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  • Author or Editor: Roland Goldbrunner x
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Lukas Goertz, Muriel Pflaeging, Christina Hamisch, Christoph Kabbasch, Lenhard Pennig, Niklas von Spreckelsen, Kai Laukamp, Marco Timmer, Roland Goldbrunner, Gerrit Brinker and Boris Krischek

OBJECTIVE

Timely aneurysm occlusion and neurointensive care treatment are key principles in the management of aneurysmal subarachnoid hemorrhage (aSAH) to prevent secondary brain injury. Patients with early (EHA) and delayed hospital admission (DHA) were compared in terms of clinical presentation, treatment strategies, aSAH-related complications, and outcome.

METHODS

In this retrospective study, consecutive aSAH patients were treated at a single neurovascular center between 2009 and 2019. Propensity score matching was performed to account for divergent baseline characteristics.

RESULTS

Among 509 included patients, 55 were admitted more than 48 hours after ictus (DHA group). DHA patients were significantly younger (52 ± 11 vs 56 ± 14 years, p = 0.03) and had lower World Federation of Neurosurgical Societies scores (p < 0.01) than EHA patients. In 54.5% of the cases, DHA patients presented with neurological deterioration or aggravated symptoms. Propensity score matching revealed a higher vasospastic infarction rate in the DHA group (41.5%) than in the EHA group (22.6%) (p = 0.04). A similar portion of patients in both groups achieved favorable outcome at midterm follow-up (77.3% vs 73.6%, p = 0.87). DHA patients (62.3%) received conventional coiling more often than EHA patients (41.5%) (p = 0.03).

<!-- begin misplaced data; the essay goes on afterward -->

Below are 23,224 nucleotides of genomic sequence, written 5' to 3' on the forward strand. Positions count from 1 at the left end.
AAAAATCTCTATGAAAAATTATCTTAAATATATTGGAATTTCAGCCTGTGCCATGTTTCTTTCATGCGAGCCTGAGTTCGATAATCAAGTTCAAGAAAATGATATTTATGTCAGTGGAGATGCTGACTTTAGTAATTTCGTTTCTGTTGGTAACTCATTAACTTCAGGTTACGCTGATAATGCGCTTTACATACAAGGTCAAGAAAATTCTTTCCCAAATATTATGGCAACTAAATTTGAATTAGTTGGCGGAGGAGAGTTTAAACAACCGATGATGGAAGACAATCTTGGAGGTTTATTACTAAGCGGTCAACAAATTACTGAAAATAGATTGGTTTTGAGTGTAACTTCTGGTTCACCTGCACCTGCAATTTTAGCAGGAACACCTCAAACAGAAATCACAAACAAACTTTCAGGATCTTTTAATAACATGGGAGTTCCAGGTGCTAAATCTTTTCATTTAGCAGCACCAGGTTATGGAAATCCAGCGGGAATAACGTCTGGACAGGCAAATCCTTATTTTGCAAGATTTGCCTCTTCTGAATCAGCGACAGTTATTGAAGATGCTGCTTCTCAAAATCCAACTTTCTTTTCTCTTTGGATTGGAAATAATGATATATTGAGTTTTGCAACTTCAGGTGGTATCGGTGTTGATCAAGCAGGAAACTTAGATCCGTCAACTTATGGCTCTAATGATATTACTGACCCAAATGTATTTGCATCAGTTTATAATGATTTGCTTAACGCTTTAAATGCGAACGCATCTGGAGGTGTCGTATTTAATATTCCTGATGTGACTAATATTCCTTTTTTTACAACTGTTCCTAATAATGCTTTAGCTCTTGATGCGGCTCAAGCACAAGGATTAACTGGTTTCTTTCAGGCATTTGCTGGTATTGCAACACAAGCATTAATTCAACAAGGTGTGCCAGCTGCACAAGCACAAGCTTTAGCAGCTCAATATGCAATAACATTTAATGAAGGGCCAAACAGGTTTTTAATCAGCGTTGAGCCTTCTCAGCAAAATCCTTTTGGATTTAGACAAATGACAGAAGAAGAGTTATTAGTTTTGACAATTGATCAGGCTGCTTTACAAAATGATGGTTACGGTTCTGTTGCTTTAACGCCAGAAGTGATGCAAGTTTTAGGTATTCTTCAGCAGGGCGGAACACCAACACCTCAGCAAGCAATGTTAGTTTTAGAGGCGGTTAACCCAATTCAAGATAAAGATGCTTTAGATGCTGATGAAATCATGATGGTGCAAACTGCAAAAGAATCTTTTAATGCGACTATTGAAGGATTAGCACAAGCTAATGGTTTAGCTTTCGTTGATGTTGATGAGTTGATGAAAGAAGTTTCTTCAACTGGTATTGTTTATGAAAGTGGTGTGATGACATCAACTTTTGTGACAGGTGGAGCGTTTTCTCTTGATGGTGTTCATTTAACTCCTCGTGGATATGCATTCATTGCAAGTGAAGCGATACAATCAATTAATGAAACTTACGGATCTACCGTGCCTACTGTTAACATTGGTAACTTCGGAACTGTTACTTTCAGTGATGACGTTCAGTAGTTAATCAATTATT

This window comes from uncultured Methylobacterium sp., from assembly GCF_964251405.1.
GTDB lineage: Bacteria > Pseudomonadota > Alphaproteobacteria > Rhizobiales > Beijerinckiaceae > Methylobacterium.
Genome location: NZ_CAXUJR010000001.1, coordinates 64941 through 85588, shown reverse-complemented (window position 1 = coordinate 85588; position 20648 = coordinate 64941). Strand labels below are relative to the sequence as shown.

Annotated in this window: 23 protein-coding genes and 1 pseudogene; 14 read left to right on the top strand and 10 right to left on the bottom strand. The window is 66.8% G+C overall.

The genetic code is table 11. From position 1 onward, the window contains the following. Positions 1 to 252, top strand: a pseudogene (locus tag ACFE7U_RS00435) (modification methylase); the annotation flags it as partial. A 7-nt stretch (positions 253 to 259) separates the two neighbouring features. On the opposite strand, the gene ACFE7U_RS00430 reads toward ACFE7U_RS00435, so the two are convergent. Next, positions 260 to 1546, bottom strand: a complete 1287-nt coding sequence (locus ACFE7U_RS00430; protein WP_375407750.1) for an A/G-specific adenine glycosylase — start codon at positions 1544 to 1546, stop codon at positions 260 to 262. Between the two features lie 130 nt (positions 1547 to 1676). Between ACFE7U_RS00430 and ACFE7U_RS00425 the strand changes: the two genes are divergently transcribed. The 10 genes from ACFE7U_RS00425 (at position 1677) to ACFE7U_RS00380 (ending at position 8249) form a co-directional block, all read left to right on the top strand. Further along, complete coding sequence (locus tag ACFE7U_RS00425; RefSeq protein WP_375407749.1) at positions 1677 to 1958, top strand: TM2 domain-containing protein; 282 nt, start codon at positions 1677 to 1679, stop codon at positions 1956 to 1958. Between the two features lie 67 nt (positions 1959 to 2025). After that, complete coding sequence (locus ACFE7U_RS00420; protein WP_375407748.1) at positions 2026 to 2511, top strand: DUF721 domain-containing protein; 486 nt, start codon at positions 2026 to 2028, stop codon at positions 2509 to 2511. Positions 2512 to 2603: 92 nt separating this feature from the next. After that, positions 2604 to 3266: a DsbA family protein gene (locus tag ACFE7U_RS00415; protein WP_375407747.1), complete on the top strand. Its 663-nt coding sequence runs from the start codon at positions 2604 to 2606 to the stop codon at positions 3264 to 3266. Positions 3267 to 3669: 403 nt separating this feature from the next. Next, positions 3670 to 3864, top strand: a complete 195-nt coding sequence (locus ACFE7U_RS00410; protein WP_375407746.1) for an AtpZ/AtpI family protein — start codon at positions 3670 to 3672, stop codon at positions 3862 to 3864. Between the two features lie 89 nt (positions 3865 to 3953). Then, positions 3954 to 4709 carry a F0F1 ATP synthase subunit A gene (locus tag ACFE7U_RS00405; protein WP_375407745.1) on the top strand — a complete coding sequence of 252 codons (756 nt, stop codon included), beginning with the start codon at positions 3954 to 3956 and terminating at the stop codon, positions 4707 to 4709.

CONCLUSIONS

DHA patients are at an increased risk of cerebral infarction. Nevertheless, state-of-the-art neurointensive care treatment can result in a good clinical outcome.